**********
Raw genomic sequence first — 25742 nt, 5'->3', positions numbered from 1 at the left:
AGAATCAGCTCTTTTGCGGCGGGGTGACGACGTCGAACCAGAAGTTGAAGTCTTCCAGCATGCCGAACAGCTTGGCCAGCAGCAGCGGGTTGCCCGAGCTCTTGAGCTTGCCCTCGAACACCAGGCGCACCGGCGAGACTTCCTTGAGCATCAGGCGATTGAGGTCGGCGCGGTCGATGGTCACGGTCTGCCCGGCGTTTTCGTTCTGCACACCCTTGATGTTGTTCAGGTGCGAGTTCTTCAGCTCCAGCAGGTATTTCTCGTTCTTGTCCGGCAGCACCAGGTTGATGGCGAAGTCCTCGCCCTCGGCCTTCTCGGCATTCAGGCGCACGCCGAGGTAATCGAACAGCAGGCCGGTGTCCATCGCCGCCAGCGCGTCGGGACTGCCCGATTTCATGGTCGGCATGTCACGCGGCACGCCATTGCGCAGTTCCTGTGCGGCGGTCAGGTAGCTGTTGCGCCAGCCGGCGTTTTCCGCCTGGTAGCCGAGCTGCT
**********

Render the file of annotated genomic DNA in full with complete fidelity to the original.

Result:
Raw genomic sequence first — 25742 nt, 5'->3', positions numbered from 1 at the left:
AGAATCAGCTCTTTTGCGGCGGGGTGACGACGTCGAACCAGAAGTTGAAGTCTTCCAGCATGCCGAACAGCTTGGCCAGCAGCAGCGGGTTGCCCGAGCTCTTGAGCTTGCCCTCGAACACCAGGCGCACCGGCGAGACTTCCTTGAGCATCAGGCGATTGAGGTCGGCGCGGTCGATGGTCACGGTCTGCCCGGCGTTTTCGTTCTGCACACCCTTGATGTTGTTCAGGTGCGAGTTCTTCAGCTCCAGCAGGTATTTCTCGTTCTTGTCCGGCAGCACCAGGTTGATGGCGAAGTCCTCGCCCTCGGCCTTCTCGGCATTCAGGCGCACGCCGAGGTAATCGAACAGCAGGCCGGTGTCCATCGCCGCCAGCGCGTCGGGACTGCCCGATTTCATGGTCGGCATGTCACGCGGCACGCCATTGCGCAGTTCCTGTGCGGCGGTCAGGTAGCTGTTGCGCCAGCCGGCGTTTTCCGCCTGGTAGCCGAGCTGCT